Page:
I recently ran across an issue where I would like to queue up code to run when a certain condition is met. Now, you could approach this in several ways. However, in this case, what immediately started coming out of my fingers onto the keyboard was to have a Queue<Action>, that is, a queue which stores delegates, or function pointers.
The concept would be that I would enqueue function pointers. Later on when the specified condition was met, I would dequeue the function pointers and execute them. I’m not sure why I gravitated to this particular approach, but for this particular problem, this seemed like a logical conclusion.
For example, you might enqueue arbitrary code like this:
In other words, there is not a function pointer stored in that queue. It contains the arbitrary code from above. It’s important to understand that this code hasn’t run yet, but the pointer to it has been stored.
After an arbitrary amount of time, you could later dequeue these function pointers/delegates/anonymous functions and execute that code with something like this (calling .Invoke() executes the code):
This might seem underwhelming and this is only useful in some scenarios. But hold on, it gets a little more complicated.
What if code inside of your anonymous method used variables from an outer scope. What if that anonymous method uses arguments which were passed into that method or local variables from that method. Later on (it could be days later), what happens when I go to Invoke/execute that anonymous function? That “context” is no longer there – so…. what happens?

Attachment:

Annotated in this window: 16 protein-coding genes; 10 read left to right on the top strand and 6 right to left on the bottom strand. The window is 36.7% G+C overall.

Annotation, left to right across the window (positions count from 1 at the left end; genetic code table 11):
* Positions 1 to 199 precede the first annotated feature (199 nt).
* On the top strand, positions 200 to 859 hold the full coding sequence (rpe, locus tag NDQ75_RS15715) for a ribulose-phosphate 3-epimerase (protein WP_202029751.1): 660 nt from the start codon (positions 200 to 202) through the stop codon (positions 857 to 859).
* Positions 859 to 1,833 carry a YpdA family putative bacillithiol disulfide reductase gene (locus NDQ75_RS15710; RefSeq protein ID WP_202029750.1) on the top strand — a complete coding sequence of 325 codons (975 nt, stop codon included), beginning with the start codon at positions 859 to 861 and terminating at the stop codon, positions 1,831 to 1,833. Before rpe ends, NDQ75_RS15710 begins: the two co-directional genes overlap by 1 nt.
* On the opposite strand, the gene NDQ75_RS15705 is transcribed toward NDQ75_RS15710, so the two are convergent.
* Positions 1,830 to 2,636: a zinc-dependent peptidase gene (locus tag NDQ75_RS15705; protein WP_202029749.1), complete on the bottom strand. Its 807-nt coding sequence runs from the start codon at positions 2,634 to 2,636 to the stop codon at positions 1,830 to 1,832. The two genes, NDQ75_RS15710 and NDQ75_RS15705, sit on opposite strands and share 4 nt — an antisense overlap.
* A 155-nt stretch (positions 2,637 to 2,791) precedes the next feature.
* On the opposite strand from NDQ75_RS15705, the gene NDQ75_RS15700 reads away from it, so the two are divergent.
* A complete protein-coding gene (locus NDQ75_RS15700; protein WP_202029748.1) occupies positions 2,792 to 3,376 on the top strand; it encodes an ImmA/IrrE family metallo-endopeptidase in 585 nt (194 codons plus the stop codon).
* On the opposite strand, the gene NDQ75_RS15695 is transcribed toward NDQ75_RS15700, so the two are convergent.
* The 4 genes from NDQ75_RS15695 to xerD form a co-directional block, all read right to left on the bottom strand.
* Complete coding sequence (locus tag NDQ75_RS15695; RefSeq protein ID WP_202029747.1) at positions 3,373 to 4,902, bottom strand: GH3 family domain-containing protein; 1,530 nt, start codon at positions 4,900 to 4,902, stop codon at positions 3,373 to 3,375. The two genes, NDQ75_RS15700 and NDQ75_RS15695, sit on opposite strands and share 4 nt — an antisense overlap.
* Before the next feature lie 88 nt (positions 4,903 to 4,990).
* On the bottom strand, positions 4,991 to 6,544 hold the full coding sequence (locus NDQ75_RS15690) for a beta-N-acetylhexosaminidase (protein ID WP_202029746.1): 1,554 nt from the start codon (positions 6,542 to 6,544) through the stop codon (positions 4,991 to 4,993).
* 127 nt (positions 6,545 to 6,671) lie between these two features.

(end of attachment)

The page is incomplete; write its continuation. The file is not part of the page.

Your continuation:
This concept is called “closures”. As I understand it, the run-time creates a in-memory class basically to house the code to execute and the context that it needs. So, if you used a local variable in your anonymous method, the run-time gets a copy of it and stores it along with your anonymous method. It does this for any context that you use, inside of that delegate.
To test this, I created some sample code:
You might notice that I even have this setup code executing in it’s own method (RunThoseThings). We know that when we leave that method, it is taken off the stack, and those variables are lost. I wanted to be sure that queued-up code would run when the original context was definitely long-gone. Sure enough, this works as you might expect:
I say works as you might expect, but there is a lot going on in the background. The run-time saw that my arbitrary code was referencing arguments that were in the outer scope and via this “closures” technique, it accounted for it.
This is one of those things that is just a “tool in your toolbox”. It may not have an everyday use, but the one time when you do need it – it’s really the perfect tool for the job!